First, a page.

Wednesday, November 17, 2004


Don't whine about it - deal with it

Mike Barnicle on the Imus in the Morning show just a few minuts ago really pissed me off. He started off well, paying tribute to a young soldier from the Boston area who was killed in Iraq on Monday and lamenting all the young Americans killed for no good reason.

But then he started whining about the Marine who killed the "terrorist" (as if that excuses shooting someone who may not have posed a threat), complaining that we will now waste time worrying "about what the Europeans will think" as if it's unfair that our noble soldiers should all be stained by one soldier's act. And he's right, they should not all be stained by one act.

But that's the wrong attitude. The facts have not been established yet, but if it turns out that this Marine did in fact shoot an unarmed Iraqi ("terrorist" or not) who no longer posed a threat, then it is in America's most vital possible interest that we deal with it immediately. As with Abu Ghraib, it is those people who support the war, those people who support the president, those people who call themselves patriots, who should be leading the way to expose the scandals and punish those - all those - responsible, from top to bottom. Nothing could more impress that part of the world that wants to respect the United States than if we were to lead the way in dealing with all the consequences of the invasion of Iraq, good and bad.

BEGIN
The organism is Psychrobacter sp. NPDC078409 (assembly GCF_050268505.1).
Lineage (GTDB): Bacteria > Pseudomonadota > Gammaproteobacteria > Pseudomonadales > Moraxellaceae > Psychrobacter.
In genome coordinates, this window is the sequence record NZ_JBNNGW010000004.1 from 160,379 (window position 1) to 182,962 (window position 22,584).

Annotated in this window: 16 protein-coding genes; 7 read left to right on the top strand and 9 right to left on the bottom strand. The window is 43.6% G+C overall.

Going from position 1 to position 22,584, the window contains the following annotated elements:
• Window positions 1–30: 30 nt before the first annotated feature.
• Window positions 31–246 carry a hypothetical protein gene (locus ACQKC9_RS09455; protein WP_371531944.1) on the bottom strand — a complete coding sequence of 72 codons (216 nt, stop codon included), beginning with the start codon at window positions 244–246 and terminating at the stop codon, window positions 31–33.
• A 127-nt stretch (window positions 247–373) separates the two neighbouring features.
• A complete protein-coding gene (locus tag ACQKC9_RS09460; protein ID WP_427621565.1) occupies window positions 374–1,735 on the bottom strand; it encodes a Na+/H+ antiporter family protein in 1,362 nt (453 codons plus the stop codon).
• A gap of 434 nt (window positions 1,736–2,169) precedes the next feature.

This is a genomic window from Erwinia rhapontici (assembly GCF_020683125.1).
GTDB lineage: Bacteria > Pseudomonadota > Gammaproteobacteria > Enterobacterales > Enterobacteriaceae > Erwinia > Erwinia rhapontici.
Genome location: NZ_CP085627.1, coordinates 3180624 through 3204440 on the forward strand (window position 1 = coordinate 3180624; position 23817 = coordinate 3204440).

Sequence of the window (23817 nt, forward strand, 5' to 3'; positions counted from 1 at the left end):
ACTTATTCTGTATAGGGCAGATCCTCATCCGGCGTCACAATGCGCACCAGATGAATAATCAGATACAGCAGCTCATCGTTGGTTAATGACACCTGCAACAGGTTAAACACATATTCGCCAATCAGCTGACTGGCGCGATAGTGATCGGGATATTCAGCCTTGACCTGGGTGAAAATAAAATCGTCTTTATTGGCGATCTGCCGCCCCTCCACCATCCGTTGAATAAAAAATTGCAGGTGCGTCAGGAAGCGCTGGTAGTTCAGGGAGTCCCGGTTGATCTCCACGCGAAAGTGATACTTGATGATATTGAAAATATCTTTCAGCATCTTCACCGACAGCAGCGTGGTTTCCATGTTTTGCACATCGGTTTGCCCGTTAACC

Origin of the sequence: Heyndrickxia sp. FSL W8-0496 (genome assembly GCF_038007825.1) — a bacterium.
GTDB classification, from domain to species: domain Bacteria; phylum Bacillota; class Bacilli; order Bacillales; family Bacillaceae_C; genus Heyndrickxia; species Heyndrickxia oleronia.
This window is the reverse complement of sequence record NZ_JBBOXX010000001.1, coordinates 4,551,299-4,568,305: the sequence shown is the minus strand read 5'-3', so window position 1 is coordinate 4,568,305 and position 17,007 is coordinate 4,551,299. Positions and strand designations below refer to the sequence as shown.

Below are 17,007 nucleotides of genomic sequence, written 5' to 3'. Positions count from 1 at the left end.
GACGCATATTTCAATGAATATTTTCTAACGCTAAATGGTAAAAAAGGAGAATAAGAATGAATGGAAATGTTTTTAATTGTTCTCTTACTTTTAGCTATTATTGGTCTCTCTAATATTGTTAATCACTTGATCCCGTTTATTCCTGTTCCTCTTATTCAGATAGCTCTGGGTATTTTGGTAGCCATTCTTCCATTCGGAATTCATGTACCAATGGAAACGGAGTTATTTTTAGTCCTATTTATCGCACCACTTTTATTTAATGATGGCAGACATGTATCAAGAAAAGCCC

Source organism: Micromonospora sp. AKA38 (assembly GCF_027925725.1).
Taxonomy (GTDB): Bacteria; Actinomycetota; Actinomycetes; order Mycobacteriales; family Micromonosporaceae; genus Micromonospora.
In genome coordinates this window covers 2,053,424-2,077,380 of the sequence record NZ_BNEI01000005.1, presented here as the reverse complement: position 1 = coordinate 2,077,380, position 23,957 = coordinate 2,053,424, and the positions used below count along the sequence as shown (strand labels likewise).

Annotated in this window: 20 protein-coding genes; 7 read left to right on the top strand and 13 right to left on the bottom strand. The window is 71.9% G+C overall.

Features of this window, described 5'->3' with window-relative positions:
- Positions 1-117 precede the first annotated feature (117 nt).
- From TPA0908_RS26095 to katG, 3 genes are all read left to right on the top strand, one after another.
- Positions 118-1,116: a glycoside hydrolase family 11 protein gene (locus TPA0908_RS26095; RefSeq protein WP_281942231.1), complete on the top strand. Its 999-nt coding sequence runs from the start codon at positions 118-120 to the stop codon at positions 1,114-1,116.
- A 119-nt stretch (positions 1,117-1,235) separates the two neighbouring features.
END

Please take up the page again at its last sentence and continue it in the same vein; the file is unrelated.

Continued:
But that won't happen, nor will it ever occur to the tub-thumpers that it should. There is a widespread belief that one should never "air one's dirty laundry in public," that doing so will undermine public confidence in you and your enterprise. Bullshit. It's the cover-up that does the most to undermine confidence. It's damn hard to come down on a friend or ally, especially if your own hands aren't 100% clean - which is the main reason why groups never investigate themselves. But it's essential if you truly believe that the mission is what matters rather than the people running it.

Which, of course, those running it don't really believe.

In any case, if this Marine did it, he should be punished, and doctrine should be examined, command structures, rules of engagement, training, etc., to make sure it does not happen again. (Although, it probably will, in which case it should be investigated and punished again.) But lamenting not that it happened but that it will be lamented - that's a sure way to keep our reputation in the toilet. In the long run, honesty is not only the best policy but the only policy.
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